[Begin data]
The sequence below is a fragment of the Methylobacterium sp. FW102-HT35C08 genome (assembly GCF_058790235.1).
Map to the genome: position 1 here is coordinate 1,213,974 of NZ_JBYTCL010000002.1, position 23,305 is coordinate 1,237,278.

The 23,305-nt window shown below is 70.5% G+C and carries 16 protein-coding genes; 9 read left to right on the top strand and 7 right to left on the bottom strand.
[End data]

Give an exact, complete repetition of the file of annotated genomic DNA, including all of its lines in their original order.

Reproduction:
The sequence below is a fragment of the Methylobacterium sp. FW102-HT35C08 genome (assembly GCF_058790235.1).
Map to the genome: position 1 here is coordinate 1,213,974 of NZ_JBYTCL010000002.1, position 23,305 is coordinate 1,237,278.

The 23,305-nt window shown below is 70.5% G+C and carries 16 protein-coding genes; 9 read left to right on the top strand and 7 right to left on the bottom strand.